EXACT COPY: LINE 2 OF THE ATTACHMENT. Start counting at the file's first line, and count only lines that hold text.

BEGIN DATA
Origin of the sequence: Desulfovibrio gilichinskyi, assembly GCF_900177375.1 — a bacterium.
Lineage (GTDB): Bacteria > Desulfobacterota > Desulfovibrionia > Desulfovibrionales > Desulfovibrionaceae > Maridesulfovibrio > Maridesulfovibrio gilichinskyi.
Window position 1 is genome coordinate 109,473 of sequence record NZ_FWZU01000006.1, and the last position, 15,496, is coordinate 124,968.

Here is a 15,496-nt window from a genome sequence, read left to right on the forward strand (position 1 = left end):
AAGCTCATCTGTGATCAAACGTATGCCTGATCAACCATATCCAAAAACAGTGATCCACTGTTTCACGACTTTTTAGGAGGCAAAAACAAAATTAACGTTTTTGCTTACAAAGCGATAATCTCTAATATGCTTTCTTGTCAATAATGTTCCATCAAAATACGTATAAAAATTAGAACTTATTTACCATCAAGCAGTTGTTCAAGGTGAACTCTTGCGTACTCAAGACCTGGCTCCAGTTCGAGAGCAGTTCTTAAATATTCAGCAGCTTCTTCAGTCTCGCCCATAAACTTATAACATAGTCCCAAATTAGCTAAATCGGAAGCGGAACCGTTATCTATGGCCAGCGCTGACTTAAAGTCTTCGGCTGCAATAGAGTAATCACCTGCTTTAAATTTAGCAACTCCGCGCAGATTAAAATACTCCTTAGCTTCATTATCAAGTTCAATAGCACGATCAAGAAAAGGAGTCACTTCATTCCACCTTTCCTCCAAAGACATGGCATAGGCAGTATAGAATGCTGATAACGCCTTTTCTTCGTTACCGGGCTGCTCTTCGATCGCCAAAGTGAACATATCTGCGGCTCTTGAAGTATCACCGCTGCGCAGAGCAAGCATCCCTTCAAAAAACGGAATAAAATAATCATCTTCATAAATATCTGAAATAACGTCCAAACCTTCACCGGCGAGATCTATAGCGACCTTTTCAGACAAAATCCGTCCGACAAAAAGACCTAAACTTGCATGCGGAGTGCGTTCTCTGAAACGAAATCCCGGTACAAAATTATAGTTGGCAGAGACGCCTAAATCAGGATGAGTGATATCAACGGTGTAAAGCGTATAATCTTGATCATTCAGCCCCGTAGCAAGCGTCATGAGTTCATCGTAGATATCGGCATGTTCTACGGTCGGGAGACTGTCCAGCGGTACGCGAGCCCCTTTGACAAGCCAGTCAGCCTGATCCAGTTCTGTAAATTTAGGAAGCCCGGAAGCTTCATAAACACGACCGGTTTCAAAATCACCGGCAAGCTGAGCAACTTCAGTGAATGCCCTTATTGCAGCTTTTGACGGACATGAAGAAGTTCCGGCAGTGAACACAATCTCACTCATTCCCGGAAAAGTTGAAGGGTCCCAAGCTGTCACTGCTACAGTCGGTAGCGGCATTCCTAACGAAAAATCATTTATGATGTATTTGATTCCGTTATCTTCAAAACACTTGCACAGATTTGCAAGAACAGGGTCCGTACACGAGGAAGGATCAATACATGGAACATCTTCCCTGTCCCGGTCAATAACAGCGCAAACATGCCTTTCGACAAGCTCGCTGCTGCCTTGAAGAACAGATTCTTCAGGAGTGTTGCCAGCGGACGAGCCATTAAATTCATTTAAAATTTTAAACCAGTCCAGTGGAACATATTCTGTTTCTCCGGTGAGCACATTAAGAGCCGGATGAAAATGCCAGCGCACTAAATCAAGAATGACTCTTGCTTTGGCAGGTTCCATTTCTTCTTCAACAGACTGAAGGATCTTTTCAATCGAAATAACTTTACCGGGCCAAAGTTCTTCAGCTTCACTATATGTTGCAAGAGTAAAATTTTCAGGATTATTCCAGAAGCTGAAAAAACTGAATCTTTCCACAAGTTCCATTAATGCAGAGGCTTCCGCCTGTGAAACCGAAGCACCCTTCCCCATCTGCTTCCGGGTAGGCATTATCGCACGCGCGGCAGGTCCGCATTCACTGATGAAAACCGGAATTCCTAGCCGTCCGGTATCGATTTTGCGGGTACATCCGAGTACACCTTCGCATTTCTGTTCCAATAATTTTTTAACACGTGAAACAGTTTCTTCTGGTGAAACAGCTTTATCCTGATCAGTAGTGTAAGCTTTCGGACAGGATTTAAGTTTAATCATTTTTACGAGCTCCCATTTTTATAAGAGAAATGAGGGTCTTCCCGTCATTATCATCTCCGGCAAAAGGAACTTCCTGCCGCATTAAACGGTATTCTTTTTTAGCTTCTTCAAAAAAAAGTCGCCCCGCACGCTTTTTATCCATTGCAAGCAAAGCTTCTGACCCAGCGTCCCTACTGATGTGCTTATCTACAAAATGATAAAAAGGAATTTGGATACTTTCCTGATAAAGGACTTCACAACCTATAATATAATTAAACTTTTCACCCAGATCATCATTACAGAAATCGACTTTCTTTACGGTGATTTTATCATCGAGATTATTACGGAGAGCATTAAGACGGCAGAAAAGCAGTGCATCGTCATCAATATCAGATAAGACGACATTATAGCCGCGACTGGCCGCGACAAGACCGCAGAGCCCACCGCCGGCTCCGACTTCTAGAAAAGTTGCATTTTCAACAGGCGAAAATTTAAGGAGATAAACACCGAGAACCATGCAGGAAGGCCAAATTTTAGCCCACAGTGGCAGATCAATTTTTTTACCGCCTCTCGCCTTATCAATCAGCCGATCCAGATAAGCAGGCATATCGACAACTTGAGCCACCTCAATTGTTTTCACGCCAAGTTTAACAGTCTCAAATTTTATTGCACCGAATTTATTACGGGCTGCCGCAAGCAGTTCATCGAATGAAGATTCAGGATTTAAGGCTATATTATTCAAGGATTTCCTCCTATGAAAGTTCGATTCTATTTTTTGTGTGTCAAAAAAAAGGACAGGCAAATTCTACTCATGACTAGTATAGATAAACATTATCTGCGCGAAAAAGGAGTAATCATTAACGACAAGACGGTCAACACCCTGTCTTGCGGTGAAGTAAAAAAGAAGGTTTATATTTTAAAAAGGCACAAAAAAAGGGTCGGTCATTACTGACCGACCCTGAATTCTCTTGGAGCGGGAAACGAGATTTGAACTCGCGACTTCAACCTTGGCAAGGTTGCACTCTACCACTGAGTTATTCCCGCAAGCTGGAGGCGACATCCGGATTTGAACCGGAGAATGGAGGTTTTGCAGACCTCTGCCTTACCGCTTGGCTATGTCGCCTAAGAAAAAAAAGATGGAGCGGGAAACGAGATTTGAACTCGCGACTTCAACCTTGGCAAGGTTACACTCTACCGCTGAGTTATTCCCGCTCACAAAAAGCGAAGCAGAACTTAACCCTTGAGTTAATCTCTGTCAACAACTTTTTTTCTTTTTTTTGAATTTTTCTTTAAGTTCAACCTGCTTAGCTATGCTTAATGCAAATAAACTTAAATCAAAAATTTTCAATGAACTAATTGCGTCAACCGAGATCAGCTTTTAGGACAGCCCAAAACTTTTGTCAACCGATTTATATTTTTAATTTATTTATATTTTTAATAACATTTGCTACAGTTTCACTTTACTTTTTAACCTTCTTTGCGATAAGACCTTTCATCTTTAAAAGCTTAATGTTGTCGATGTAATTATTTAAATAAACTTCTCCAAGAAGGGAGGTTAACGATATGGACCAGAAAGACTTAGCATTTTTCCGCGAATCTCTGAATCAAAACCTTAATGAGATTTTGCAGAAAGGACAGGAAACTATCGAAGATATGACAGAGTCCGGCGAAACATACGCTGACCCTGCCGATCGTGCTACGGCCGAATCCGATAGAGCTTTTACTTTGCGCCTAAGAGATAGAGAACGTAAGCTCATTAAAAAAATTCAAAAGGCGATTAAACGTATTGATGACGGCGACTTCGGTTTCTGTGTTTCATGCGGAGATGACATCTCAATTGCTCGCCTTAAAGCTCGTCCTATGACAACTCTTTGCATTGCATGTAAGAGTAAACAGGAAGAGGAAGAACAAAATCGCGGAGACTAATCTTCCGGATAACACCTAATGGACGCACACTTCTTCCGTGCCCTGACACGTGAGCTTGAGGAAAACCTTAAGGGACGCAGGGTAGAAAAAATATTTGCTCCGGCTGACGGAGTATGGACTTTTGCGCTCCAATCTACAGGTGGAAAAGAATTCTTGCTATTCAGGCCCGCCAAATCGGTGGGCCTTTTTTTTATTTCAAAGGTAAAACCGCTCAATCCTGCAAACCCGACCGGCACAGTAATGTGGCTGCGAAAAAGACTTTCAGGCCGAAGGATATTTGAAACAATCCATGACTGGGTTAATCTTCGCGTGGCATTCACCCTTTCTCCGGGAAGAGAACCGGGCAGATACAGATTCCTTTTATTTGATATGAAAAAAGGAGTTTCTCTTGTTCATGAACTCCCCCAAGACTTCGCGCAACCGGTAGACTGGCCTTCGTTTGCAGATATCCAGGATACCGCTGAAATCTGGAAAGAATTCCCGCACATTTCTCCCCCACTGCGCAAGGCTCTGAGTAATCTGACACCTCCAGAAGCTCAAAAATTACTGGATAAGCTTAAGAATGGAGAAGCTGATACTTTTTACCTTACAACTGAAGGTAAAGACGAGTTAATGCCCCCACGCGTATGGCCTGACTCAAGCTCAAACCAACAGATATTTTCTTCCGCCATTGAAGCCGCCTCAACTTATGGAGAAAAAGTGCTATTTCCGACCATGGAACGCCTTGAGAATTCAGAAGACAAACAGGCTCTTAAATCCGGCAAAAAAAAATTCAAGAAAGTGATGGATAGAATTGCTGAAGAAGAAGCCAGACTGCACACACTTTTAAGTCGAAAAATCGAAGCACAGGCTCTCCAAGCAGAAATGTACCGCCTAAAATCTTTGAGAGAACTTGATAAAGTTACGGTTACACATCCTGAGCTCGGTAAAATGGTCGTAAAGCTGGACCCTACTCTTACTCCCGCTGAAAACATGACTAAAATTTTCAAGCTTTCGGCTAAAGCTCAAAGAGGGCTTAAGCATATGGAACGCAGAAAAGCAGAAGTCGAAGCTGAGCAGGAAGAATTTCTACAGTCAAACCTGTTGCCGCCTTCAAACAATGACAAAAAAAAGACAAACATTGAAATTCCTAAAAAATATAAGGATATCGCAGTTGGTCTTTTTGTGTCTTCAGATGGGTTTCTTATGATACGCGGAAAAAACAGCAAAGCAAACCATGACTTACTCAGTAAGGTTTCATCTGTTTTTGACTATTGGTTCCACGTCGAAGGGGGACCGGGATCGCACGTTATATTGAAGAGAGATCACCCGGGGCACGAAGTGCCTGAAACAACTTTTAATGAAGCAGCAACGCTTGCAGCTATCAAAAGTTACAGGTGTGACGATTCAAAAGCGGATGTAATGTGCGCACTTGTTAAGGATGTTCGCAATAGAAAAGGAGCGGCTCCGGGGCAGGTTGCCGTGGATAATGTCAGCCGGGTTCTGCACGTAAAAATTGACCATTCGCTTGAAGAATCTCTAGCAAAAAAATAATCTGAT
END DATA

Lineage (GTDB): Bacteria > Desulfobacterota > Desulfovibrionia > Desulfovibrionales > Desulfovibrionaceae > Maridesulfovibrio > Maridesulfovibrio gilichinskyi.